The Affect of Islamic Banking on International Lending

Affect of Islamic Banking

Affect of Islamic BankingWithout education on cultural gaps and indeed the gaps between the Western and islamic banking structures for all consulting firms, a constructive dialogue can not start. Without education (on both sides), Huntington’s Clash of Civilizations theory is all but inevitable.

Because of such legal exposure they face, this is certainly alluring to financial institutions of all kinds. Britain has been at the forefront of ‘narrowing of the gap’ which would make it easier for financial institutions outside the Muslim world to easily fund loans to such groups.

Others, such as France, have to take a real hard look at their own set of values and see if Islamic banking products and ‘accommodating of laws’ is reconcilable with that. Middle Eastern governments may now feel more empowered that they can rely on their own capabilities rather than borrowing Western banking systems.

And yet, as the Muslim world asserts itself economically and that the capitalist West sees the benefit of this new exotic form of banking, a hybrid international economic banking model, juxtaposing the two, may yet dawn. Overall my advice would be to not become “stuck” in old ways of doing business and allow yourself to better understand how mutually beneficial relationships can come to fruition from our Islamic neighbors.

In mid-November of 2009, The Economist wrote an article dealing with France’s sudden interest in Islamic banking. Islamic banking is almost the term du jour for financiers and banks alike these days, especially since Islamic banks hold billions of dollars in liquid assets -and all the while the world’s banks are suffering from an acutely arduous financial crisis.

There are two big arguments against Islamic banking: first, that it is interest-based in the end, or well-hidden; and secondly, that it has acted for decades as a front for funding terrorist organizations. Interest payments are how lending institutions make their money and not being able to collect interest due to religious beliefs or questioning the end use of that interest is an extra concern for investors to account for in the risk of the investment.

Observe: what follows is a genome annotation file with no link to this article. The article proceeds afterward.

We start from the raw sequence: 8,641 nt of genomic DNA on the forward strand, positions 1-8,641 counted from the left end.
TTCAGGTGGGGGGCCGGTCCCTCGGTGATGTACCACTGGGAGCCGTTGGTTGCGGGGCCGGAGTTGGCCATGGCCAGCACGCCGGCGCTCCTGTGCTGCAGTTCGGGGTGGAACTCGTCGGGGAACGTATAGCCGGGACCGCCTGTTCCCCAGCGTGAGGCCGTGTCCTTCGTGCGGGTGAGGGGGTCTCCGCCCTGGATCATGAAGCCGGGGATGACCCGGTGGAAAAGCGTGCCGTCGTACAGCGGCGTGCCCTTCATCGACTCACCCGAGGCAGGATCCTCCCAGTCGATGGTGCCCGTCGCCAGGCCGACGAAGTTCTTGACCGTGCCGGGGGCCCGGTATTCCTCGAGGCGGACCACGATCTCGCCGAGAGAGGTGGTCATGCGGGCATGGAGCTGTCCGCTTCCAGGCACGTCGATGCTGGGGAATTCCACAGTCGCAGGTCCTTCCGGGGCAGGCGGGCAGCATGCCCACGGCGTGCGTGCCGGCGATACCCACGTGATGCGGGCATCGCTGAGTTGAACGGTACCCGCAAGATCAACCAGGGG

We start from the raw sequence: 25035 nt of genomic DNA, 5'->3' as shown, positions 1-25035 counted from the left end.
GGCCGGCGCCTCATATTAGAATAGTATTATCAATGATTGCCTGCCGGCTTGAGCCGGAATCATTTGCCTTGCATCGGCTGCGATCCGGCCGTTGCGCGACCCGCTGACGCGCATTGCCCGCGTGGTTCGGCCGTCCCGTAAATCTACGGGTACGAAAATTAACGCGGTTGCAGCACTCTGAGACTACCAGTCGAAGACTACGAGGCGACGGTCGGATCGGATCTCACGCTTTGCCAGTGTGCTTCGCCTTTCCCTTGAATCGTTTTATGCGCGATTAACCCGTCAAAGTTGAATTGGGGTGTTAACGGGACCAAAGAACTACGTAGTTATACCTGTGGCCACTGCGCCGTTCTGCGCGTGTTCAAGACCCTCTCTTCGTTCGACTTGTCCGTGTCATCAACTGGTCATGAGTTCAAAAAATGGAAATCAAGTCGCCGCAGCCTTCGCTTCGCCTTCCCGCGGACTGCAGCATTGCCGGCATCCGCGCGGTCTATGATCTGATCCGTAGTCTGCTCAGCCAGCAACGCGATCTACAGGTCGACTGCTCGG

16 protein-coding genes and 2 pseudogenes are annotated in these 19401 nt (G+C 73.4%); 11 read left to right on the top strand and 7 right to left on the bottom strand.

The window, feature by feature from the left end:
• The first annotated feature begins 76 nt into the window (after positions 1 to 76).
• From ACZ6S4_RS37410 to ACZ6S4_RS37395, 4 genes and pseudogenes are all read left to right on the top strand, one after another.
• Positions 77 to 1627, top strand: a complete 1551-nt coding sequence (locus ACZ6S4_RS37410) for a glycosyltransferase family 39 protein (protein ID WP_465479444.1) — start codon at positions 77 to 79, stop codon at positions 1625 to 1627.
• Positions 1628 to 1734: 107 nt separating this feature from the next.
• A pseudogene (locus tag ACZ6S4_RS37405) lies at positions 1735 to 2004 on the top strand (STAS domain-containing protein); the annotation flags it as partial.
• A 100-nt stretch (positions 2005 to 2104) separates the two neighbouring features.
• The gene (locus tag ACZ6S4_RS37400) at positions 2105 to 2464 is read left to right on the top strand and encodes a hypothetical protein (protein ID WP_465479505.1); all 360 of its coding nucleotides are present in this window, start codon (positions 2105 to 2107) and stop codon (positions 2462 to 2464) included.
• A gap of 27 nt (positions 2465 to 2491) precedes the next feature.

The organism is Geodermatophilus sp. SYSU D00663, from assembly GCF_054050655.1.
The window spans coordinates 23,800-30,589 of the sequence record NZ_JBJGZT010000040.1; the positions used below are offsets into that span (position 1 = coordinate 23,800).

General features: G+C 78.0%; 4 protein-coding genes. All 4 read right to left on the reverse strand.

Based on the size of that sector many international funding and/or investing firms have made it a policy to not become involved in such investments. The question is: Why?

Moin Siddiqi estimated in the “The Islamic Dimension” that the Islamic Banking sector has expanded at a brisk pace of between 15% and 22% annually in the past decade. There are currently (as of 2006) 250 Islamic mutual funds with $300bm worth of assts under management and 300IFIs holding over $250bn deposits. $200bn in assets are managed by dedicated Muslim ‘windows’ or subsidiaries of conventional banks.

In mid-November of 2009, The Economist wrote an article dealing with France’s sudden interest in Islamic banking. The irony however of such an article is that France has been very intolerant of Muslim dress in public places in recent years as the country holds dearly to its secularist identity. Islamic banking is almost the term du jour for financiers and banks alike these days, especially since Islamic banks hold billions of dollars in liquid assets -and all the while the world’s banks are suffering from an acutely arduous financial crisis.

Moin Siddiqi estimated in the “The Islamic Dimension” that the Islamic Banking sector has expanded at a brisk pace of between 15% and 22% annually in the past decade. Others, such as France, have to take a real hard look at their own set of values and see if Islamic banking products and ‘accommodating of laws’ is reconcilable with that. Islamic banking has been making inroads into Western markets.

It has been written that “the money considered as interest in a typical bank transaction is instead designed into the contract agreement in another way. Some Muslims consider Islamic banks to be engaging in legal trickery to hide the fact that they pay and charge interest.

Islamic banking has been making inroads into Western markets. By that same token, there has even been non-Muslim demand for Islamic financing products as it allows a greater range of investment products, especially for portfolio management groups.

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